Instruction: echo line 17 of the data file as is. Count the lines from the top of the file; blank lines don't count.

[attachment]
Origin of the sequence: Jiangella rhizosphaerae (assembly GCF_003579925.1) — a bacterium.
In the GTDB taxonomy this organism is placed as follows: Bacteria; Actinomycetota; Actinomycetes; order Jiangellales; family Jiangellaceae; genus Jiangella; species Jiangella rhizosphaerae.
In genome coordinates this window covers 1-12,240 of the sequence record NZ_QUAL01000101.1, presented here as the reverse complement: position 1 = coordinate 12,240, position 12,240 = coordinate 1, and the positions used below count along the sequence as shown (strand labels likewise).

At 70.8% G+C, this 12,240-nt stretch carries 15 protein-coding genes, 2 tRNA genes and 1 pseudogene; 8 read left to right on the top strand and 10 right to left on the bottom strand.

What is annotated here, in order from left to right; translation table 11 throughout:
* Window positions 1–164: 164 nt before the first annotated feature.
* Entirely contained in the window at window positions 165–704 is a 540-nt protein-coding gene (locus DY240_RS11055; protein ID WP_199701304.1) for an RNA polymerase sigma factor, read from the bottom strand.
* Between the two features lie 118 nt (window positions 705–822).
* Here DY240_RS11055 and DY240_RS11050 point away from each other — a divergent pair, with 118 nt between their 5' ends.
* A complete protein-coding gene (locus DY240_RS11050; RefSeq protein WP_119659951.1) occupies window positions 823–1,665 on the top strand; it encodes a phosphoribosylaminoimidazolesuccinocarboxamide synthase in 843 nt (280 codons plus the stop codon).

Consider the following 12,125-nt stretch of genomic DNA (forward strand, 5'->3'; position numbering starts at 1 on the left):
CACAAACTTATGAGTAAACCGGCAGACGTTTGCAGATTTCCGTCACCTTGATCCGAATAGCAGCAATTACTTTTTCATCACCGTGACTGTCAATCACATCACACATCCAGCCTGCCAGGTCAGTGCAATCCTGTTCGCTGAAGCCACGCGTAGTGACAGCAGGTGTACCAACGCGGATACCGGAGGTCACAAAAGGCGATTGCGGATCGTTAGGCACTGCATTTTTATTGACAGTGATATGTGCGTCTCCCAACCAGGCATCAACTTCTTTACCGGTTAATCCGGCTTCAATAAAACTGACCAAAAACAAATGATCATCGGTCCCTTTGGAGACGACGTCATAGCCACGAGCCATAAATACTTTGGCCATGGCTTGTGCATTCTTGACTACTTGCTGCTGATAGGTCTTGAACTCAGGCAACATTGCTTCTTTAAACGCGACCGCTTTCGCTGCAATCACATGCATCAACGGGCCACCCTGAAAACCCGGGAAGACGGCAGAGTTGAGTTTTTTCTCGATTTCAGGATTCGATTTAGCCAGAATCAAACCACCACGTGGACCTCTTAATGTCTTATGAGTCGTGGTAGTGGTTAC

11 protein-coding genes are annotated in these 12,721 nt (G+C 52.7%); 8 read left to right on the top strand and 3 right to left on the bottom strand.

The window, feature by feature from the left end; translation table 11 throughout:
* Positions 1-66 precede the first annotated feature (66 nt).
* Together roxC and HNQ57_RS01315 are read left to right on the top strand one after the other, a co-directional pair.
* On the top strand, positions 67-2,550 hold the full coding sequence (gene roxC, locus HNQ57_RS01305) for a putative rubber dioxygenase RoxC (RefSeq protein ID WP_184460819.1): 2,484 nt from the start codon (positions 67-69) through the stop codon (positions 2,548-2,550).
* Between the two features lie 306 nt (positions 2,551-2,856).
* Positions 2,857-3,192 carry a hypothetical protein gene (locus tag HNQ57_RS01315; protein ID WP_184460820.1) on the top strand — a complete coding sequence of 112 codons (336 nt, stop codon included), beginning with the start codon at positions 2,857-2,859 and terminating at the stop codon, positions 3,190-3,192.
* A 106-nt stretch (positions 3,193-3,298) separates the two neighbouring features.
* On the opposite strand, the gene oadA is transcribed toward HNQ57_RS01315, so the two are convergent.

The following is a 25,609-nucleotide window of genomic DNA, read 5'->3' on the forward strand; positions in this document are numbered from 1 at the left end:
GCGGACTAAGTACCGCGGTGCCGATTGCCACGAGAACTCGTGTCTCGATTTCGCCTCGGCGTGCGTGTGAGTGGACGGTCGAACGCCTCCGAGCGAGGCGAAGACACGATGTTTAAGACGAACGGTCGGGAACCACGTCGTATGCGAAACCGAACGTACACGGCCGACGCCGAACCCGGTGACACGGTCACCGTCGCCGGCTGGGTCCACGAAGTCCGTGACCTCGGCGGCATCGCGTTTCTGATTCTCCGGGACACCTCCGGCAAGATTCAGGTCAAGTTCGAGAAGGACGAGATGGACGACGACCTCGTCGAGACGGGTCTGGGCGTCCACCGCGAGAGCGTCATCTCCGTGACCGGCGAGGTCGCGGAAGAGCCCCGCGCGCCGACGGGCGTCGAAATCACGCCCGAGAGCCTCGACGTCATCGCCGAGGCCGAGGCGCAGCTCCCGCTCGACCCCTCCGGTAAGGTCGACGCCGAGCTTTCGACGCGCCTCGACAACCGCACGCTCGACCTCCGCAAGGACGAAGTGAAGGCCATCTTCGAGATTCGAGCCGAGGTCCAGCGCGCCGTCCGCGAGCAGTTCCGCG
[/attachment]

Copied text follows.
* On the top strand, positions 67-2,550 hold the full coding sequence (gene roxC, locus HNQ57_RS01305) for a putative rubber dioxygenase RoxC (RefSeq protein ID WP_184460819.1): 2,484 nt from the start codon (positions 67-69) through the stop codon (positions 2,548-2,550).